Descriptive Grammar of English

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  • Topic: Vowel, Cardinal vowel, Vowels
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  • Published : March 6, 2011
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Descriptive Grammar of English

WSJO 2010/2011 – Year 2

Vowels – general characteristics (8)
1. 2. Definition of a vowel – the type of sound, depending largely on very slight variations of tongue position, which is most easily described in terms of auditory relationships, since there is no constriction which we can feel with any precision. Characteristic features: • generally voiced • produced with unimpeded airflow • no noise component but a characteristic patterning of formants • made with egressive airstream • the air escapes over the central line of the tongue • shaped by such movable organs as the tongue, the lips and the velum A description of vowel-like sounds must include: • the part of the tongue which is raised (FRONT, CENTRAL BACK) and the degree of raising (HIGH, MID, LOW) • the kind of aperture formed by the lips (SPREAD, NEUTRAL, ROUNDED) • the position of the soft palate (ORAL, NASAL) Difficulties of description: • position of the tongue – tactile sensation is not helpful > normally no contact of the tongue with the roof of the mouth • degree of raising – how many millimeters from the palate? • vowel sounds form a continuum • relating the vowel quality to a value in a particular language > not helpful either The Cardinal Vowel Scale (Daniel Jones)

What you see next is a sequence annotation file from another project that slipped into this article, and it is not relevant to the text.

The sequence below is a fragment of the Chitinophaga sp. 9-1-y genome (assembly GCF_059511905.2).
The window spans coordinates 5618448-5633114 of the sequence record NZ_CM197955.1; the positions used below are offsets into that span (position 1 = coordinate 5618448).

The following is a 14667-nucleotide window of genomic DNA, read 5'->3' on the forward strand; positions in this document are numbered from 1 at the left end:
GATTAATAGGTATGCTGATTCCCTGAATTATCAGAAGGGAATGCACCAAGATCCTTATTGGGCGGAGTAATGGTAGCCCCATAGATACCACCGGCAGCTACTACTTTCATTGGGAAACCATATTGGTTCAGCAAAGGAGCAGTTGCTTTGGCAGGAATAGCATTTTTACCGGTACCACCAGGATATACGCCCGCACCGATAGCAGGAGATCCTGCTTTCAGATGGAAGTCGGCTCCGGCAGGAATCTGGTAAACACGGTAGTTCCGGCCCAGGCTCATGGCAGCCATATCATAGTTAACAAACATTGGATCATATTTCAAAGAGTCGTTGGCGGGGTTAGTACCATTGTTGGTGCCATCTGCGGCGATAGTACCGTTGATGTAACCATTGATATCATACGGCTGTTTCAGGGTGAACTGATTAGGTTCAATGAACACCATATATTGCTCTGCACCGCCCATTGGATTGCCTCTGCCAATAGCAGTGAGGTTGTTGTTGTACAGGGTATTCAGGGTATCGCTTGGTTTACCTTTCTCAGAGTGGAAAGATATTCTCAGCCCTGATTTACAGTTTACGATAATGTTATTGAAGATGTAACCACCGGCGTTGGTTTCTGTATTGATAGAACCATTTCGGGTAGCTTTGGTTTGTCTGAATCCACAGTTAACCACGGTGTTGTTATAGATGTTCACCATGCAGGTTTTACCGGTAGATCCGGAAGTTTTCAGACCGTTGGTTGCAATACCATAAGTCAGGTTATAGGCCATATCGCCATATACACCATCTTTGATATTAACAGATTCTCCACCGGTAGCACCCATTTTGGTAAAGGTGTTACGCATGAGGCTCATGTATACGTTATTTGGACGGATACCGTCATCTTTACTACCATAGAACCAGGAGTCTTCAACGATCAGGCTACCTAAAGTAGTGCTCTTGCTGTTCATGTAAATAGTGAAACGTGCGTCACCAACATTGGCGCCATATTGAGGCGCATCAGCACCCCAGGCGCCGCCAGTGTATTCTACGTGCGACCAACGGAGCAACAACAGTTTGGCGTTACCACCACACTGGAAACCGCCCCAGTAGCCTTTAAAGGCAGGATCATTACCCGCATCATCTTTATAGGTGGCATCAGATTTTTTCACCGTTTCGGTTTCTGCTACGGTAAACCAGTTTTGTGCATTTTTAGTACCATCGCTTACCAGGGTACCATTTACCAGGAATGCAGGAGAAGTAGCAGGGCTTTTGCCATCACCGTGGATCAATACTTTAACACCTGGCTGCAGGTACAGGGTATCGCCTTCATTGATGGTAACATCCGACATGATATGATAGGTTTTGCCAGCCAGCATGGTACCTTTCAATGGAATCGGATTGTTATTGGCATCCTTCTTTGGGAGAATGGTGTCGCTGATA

Figure 1. The primary cardinal vowels (left) and the secondary cardinal vowels (right) (after Ashby and Maidment 2005: 78). 6. The classification of vowel type articulations: • high, mid-high, mid-low, low (or close, half-close, half-open, low) • front, central, back • spread, neutral, back • quality vs. quantity • short vs. long (inherent and relative length) • lax vs. tense (open and closed syllables) The English vowels – the vowel chart (Wells 2008: xxiii-xxv):




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